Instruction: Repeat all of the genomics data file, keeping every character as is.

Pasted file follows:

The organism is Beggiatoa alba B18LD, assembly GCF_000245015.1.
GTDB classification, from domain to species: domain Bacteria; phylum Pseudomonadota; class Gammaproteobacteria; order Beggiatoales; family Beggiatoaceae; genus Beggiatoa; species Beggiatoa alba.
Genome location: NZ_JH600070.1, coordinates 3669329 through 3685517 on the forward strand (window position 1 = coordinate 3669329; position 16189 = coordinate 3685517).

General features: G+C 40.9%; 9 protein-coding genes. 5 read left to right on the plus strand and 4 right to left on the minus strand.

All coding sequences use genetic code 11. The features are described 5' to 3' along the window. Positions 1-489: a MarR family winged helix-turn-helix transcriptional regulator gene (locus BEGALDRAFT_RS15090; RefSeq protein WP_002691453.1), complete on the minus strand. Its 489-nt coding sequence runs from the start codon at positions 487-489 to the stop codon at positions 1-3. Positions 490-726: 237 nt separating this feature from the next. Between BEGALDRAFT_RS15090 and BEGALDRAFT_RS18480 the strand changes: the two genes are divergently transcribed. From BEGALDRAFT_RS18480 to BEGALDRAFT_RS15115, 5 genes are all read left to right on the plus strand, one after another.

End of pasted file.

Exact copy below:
The organism is Beggiatoa alba B18LD, assembly GCF_000245015.1.
GTDB classification, from domain to species: domain Bacteria; phylum Pseudomonadota; class Gammaproteobacteria; order Beggiatoales; family Beggiatoaceae; genus Beggiatoa; species Beggiatoa alba.
Genome location: NZ_JH600070.1, coordinates 3669329 through 3685517 on the forward strand (window position 1 = coordinate 3669329; position 16189 = coordinate 3685517).

General features: G+C 40.9%; 9 protein-coding genes. 5 read left to right on the plus strand and 4 right to left on the minus strand.

All coding sequences use genetic code 11. The features are described 5' to 3' along the window. Positions 1-489: a MarR family winged helix-turn-helix transcriptional regulator gene (locus BEGALDRAFT_RS15090; RefSeq protein WP_002691453.1), complete on the minus strand. Its 489-nt coding sequence runs from the start codon at positions 487-489 to the stop codon at positions 1-3. Positions 490-726: 237 nt separating this feature from the next. Between BEGALDRAFT_RS15090 and BEGALDRAFT_RS18480 the strand changes: the two genes are divergently transcribed. From BEGALDRAFT_RS18480 to BEGALDRAFT_RS15115, 5 genes are all read left to right on the plus strand, one after another.